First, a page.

Conservative manifesto: The new pledges

A glance at the new pledges contained in today's Conservative manifesto, as party praises the "impartial, professional and highly capable civil service"

By matt.foster

14 Apr 2015

Key new Conservative pledges contained in the 2015 manifesto:
  • The manifesto pledges to extend the Right to Buy to Housing Association properties. The policy would offer the same discounts to housing association tenants that are currently reserved for local authority homes. It would be paid for by requiring councils to sell off their most expensive houses, which would then be replaced by building cheaper buildings.
  • The party says it would introduce a new law to ensure that no one working for thirty hours or fewer on the minimum wage is liable to pay income tax. It says it would legislate to ensure that the Personal Allowance rises in line with the National Minimum Wage under a new 'Tax Free Minimum Wage Law' to be included in the first post-election budget. Also trailed on Sunday was a plan to lift the inheritance tax threshold for couples to £1m  by 2017. The party has previously said it will not increase VAT, income tax or national insurance in the next parliament. 
  • The party commits to providing 30 hours of free childcare to working parents of three and four-year-olds, paid for by curbing tax relief on pensions.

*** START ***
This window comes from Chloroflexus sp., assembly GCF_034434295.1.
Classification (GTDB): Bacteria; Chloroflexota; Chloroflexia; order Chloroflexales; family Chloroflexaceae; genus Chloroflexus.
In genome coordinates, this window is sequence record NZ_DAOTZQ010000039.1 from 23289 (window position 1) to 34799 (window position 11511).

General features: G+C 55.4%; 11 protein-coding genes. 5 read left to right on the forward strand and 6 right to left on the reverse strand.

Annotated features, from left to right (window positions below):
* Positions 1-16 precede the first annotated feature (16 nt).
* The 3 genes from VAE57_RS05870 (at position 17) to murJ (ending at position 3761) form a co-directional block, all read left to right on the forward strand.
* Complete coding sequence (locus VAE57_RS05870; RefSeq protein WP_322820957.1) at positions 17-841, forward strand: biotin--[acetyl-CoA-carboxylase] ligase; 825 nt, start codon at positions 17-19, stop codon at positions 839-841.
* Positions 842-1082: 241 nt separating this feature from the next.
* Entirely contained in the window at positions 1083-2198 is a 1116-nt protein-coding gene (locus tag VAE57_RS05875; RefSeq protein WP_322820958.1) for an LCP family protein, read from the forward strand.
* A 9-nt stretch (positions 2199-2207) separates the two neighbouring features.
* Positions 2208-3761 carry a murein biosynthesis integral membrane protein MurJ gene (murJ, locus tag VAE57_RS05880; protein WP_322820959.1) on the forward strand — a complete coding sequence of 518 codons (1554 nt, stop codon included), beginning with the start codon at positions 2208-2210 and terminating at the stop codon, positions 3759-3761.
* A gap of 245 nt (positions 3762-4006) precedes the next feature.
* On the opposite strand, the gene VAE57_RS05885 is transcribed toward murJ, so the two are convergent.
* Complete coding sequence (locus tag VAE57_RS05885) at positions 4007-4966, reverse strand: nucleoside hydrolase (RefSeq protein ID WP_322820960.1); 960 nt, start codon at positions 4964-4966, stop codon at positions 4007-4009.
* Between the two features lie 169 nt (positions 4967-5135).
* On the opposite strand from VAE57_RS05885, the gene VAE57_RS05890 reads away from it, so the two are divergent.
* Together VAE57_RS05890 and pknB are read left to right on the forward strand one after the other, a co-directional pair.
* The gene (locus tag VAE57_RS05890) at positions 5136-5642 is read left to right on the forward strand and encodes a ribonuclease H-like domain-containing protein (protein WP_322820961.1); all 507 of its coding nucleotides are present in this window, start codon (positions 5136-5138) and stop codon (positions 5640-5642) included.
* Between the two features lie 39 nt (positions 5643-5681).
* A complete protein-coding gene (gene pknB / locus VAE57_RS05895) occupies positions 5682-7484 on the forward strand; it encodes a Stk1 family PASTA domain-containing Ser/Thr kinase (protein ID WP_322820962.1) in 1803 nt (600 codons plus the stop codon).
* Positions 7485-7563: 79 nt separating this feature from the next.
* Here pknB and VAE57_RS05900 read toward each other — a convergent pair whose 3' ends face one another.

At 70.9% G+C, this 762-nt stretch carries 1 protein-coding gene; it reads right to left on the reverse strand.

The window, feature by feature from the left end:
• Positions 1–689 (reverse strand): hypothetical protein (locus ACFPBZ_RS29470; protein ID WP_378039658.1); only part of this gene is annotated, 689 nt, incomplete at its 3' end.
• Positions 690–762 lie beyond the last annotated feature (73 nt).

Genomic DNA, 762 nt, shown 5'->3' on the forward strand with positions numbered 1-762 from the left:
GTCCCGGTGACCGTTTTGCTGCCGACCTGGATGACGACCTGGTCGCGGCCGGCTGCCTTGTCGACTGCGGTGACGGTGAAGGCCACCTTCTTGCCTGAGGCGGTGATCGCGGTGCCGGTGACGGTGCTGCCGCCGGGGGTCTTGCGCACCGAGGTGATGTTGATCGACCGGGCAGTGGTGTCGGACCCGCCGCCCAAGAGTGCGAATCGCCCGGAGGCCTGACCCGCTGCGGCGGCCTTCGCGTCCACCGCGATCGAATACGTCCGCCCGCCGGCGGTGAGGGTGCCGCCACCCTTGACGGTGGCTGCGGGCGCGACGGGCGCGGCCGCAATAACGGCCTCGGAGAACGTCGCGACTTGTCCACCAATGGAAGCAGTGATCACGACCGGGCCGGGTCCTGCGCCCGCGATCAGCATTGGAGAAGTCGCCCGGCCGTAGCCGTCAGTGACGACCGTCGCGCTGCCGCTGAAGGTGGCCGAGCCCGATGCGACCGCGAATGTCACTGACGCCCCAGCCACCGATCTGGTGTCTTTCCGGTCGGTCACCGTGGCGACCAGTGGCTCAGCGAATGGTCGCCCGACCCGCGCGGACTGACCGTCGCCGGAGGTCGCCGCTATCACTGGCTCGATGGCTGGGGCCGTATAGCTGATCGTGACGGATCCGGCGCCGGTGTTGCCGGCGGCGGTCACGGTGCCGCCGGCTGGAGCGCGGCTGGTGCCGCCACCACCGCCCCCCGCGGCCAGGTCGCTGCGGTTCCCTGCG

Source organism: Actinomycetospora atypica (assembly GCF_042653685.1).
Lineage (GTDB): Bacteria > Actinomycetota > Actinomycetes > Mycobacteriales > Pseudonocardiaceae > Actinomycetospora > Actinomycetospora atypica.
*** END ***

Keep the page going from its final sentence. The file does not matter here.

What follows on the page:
• As announced at the weekend, the Conservatives say they will "spend at least an additional £8bn by 2020 over and above inflation to fund and support" the NHS as outlined in chief executive Simon Stevens' Five Year Forward view. 

Civil service mentions:

  • Like Labour's manifesto, the Conservative document makes two specific references to the civil service. In the first, the party talks up its record under the Efficiency and Reform programme, and reiterates the plans for the programme set out last year. It says: "We have reduced the cost of government, by selling empty buildings, managing big projects better, shrinking the civil service, reforming pensions, moving more services online, and improving contracting. We plan a further £10 billion annual savings by 2017-18 and £15-20 billion in 2019-20."
  • The party says it values "our outstanding public servants". The manifesto adds: "Britain's impartial, professional and highly capable civil service is admired around the world and one of our nation's strengths. But it stresses that it will continue to "push ahead" with civil service reform to make it more "dynamic and streamlined", and promises to "tackle all the bureaucracy of Whitehall that clogs the arteries of government".
  • The party says it will make recruitment to the civil service "more open and actively look for exceptional talent" and will "continue to sell unneeded government property and co-locate services
    wherever possible".

Stay tuned to CSW this week for a full, in-depth analysis of what the Conservatives' plans could mean for the civil service. You can read a detailed look at Labour's plans here, and find out about its plans to improve Fast Stream diversity here.

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